hearts of people, you see the results, as in this video and other videos.

Let me express my deepest condolences to Peter's/Abdul-Rahman's parents and family members, friends, and to the American society as I

expressed before my condolences when Steve and James also were murdered in that savagery way and also to the Syrian families because many Syrians have

been killed also, together with Peter and before by the regime and by ISIS.

And I hope that an end to this conflict soon will be put and serious action can be taken on the ground to get rid of the Assad and get rid of

ISIS and unify the country, unite the country again to fight terrorism.

AMANPOUR: And I guess finally, in this plea that you've just made, what is going to stop the world thinking that if we get rid of Assad, this

kind of savagery is what is going to replace it?

AL-YAQOUBI: Syrians are not like this. Syria is an example of moderate Islam and tolerance; Jewish people, Christians, Shiites and all

sects live side by side.

And we need this long history to come back and Syrians are ready to heal their wounds and put their hands together against all odds and come

out as a democratic nation, bringing freedom and dignity to the Syrian people and fighting terrorism wherever it exists in the world.

AMANPOUR: Sheikh Muhammad al-Yaqoubi, thank you very much indeed for joining us tonight.

AL-YAQOUBI: Thank you, Christiane, it's a great honor. Thank you.


AMANPOUR: And when we come back, an award-winning artist most famous for his female alter ego offers a different view of the tensions in today's

world. Grayson Perry takes on tribal identity -- next.




AMANPOUR: Welcome back to the program.

Grayson Perry is the maverick British artist known perhaps for his cross-dressing and his shocking ceramic vases depicting subjects like death

and child abuse that won him the 2003 Turner Prize.

Now firmly part of the art establishment, whether he likes it or not, Perry is turning his attention to the issue of identity in a new exhibition

called, "Who Are You?" at the National Portrait Gallery here in London.

From tapestries to sculptures and pots, he's created portraits of diverse individuals all trying to define who they are. And of course, the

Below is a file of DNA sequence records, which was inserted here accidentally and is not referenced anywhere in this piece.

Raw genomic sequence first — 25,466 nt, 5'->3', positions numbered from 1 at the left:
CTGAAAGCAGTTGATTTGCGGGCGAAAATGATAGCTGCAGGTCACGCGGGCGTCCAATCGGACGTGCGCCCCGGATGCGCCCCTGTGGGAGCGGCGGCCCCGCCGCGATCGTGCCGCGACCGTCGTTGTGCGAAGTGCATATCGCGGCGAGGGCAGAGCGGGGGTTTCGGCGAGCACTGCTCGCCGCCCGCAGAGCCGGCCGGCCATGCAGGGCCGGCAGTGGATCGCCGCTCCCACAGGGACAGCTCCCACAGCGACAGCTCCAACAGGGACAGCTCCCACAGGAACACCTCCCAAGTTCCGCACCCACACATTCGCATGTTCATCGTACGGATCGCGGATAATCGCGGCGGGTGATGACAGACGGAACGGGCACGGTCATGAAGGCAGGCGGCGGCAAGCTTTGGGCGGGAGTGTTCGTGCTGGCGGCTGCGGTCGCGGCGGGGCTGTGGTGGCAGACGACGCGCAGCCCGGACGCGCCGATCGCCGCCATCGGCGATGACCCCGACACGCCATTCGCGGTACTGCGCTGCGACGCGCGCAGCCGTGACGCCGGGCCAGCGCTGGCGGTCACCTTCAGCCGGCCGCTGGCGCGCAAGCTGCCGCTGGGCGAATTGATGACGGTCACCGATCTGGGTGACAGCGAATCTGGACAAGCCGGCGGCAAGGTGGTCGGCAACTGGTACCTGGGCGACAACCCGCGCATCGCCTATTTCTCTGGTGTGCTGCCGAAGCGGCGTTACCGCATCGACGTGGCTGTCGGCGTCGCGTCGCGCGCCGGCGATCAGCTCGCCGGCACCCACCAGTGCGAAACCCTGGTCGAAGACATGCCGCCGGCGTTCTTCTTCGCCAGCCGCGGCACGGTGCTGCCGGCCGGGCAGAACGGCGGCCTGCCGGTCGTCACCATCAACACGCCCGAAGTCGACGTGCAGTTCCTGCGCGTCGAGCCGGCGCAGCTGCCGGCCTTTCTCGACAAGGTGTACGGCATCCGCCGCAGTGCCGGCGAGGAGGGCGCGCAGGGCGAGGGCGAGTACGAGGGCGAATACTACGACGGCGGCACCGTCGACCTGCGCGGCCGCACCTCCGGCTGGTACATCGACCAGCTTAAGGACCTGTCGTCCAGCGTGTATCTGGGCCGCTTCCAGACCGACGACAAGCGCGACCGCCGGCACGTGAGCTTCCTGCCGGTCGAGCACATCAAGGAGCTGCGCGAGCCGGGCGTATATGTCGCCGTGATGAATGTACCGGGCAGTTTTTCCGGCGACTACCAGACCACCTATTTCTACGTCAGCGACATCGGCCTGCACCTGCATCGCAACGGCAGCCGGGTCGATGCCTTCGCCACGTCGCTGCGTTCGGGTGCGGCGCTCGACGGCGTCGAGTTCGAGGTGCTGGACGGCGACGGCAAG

issue of identity crops up a lot in discussions about politics, immigration and terrorism, the very issues that we often tackle here on this program.

So I sat down with Grayson Perry this week and got the refreshing perspective of an artist.


AMANPOUR: Grayson Perry, welcome to the program.


AMANPOUR: Good to see you.

You are right now, if I might say, obsessed by identity.

What is it that triggered that?

PERRY: Well, it's such a sort of fuzzy term. I mean, I'm always interested in the things that are right in front of us all the time in

mundane everyday life but we don't think about.

So I've done a series about taste and class and now I'm concentrating on identity because it's something that crops up, particularly in political

discussions quite a lot.

But I'm never quite sure what people mean by it. So I --


AMANPOUR: And what have you discovered?

PERRY: Well, it's all several things, really. I mean, I think the main thing is that it's a performance over time rather than this fixed

thing. And so all of our identities are like a kind of cast we hold back and we bring forward the cohorts as we need at any one time.

And we're not the same person from moment to moment quite often.

AMANPOUR: And yet, that seems to be exactly what's happening right now, certainly in British politics, on the continent, in France, elsewhere,

the idea of identity, what makes us British. You see the far right group UKIP making inroads into the political spectrum here.

Your -- one of your drawings or one of your investigations was about a convert here, right?


AMANPOUR: To -- she's wearing a hijab.

PERRY: Yes, that was Kayleigh (ph) and that, I think we researched who would be the most likely candidate for converting to Islam in Britain.

And it turned out to be a 26-year-old white Christian woman. And that was -- well, what would be in it for that woman?

And I think Kayleigh (ph) put it very well. It was about an escape from the pressures of modern consumerism and the sexualization of women in

modern society.

And by going into Islam, she's got this very supportive, very female supportive cast in the mosque.